A few weeks ago I finished Laila Lalami’s new novel A Moor’s Account, a fictionalized account of the 1527 Narvaez expedition in Floria as told through the eyes of Estevanico, a slave of Moroccan descent.
I was interested in Lalami’s book for a few reasons: she is from the same city in Morocco as my wife, I had read and enjoyed Hope and Other Dangerous Pursuits, and I follow her very insightful articles and commentary on twitter. So, I was excited to read her new novel.
After having read it, I realized that it was based on the same story as Walk the World’s Rim, a novel I had absolutely fallen in love with at the age of 12.
In any event, A Moor’s Account has sparked my interest in learning much more about slavery under the Spanish in the Americas and Native American history, and the Columbian Exchange. In the past few weeks since finishing Lalami’s book, I have read The Empire of Necessity: Slavery, Freedom and Deception in the New World by Greg Grandin that uses a slave mutiny aboard a Spanish vessel off the coast of Chile in 1805 to discuss the slave trade in the Southern Cone during Spanish rule and its relationship with New England.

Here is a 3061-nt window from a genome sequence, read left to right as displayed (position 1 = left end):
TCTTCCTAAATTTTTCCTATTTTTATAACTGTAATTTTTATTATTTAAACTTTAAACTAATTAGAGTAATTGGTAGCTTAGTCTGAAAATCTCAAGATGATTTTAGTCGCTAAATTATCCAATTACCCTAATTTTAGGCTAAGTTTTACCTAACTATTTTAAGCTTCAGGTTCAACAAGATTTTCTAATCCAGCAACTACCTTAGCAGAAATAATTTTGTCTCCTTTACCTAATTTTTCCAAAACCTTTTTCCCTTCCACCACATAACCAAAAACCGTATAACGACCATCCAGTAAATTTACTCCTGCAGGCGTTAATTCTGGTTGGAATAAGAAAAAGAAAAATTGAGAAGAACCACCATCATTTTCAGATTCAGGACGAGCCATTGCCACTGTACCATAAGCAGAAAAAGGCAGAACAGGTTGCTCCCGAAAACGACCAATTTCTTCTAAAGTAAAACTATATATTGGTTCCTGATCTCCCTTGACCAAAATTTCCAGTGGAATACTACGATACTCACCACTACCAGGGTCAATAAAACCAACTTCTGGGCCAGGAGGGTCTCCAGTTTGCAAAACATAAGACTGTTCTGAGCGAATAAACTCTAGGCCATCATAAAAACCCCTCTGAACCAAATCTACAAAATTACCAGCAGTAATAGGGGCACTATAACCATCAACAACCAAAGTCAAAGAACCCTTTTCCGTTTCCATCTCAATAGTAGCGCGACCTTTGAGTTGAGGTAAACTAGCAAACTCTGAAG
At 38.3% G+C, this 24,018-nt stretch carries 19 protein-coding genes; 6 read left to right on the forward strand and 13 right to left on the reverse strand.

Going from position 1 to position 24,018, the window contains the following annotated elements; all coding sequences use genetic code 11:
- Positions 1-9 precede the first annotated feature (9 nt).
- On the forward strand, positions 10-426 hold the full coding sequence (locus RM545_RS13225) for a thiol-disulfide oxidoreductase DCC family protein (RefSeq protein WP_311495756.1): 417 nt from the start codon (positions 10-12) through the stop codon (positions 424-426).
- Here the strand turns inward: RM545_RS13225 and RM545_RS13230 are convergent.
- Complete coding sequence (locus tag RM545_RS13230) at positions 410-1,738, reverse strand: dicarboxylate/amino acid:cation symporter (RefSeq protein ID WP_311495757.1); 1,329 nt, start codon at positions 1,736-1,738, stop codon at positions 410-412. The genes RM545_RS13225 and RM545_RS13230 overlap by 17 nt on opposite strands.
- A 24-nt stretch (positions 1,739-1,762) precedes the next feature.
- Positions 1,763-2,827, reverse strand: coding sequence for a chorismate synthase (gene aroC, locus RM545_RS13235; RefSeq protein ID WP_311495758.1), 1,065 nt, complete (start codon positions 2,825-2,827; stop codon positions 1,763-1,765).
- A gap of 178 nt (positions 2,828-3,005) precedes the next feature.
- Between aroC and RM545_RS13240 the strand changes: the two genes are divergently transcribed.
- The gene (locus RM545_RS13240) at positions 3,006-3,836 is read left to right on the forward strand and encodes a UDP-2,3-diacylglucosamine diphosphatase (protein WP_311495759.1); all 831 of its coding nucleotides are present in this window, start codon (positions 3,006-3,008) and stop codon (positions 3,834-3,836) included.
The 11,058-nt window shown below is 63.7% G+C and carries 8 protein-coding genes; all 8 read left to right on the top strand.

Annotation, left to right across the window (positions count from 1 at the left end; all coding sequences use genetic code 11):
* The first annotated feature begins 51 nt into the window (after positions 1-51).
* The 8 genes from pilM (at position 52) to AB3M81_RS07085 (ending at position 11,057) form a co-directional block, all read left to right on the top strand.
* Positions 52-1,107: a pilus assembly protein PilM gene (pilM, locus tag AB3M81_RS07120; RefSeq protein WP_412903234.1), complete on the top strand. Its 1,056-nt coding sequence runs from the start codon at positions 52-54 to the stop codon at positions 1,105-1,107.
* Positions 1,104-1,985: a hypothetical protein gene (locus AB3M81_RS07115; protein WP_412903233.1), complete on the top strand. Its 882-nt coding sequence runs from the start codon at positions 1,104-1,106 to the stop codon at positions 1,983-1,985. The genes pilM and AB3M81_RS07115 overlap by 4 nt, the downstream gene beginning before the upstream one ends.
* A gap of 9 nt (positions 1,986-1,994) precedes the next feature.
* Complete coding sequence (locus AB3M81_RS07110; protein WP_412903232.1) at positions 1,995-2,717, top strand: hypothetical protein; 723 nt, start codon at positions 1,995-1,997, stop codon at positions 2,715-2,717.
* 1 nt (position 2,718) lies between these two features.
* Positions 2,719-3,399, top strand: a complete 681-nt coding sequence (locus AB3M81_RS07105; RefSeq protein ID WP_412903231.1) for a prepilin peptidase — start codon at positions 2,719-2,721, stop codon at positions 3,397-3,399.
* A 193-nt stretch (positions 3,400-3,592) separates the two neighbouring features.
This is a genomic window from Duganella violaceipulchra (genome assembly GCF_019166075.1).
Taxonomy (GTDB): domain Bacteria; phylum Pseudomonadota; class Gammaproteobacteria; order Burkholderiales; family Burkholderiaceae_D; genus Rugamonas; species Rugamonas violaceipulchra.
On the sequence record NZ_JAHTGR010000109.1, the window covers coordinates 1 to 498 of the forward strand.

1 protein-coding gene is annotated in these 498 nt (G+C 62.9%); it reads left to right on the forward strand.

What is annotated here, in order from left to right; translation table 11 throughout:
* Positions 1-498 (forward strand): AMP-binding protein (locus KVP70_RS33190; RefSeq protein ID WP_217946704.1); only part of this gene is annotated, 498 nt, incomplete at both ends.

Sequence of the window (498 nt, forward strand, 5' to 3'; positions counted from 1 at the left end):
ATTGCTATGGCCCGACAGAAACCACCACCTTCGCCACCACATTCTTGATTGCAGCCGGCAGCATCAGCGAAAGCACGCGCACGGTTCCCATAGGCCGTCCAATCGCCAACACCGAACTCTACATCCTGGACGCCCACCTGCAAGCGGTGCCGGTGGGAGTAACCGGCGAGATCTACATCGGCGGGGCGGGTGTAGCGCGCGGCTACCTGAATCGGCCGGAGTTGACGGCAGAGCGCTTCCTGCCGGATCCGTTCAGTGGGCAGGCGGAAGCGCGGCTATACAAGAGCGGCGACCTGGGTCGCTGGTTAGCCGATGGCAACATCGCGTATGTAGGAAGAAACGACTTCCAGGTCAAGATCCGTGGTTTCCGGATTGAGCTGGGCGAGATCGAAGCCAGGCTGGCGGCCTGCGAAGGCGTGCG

I have since moved on to the excellent The Son by Philipp Meyer, a family saga that traces the history of Texas, and Charles C. Mann’s 1491: New Revelations of the Americas before Columbus, soon to be followed by the sequel 1493: Uncovering the New World Columbus Created.
It is amazing how much the history of slavery and Native Americans differs from what I had learned as a boy growing up in Potomac, a town with an Indian name. For example, I had not known that in the early 19th Century close to a half of Argentina’s population was of Black African descent. Their absence today is more than conspicuous. And when I was a kid in school we were given the impression that Manifest Destiny was about the expression of freedom of religion where a vast open, mostly unpopulated terrain was there for the taking. But we wouldn’t want to upset Republicans by trying to teach our most able kids otherwise? And someone should tell Newt Gingrich that maybe Texans aren’t a people either.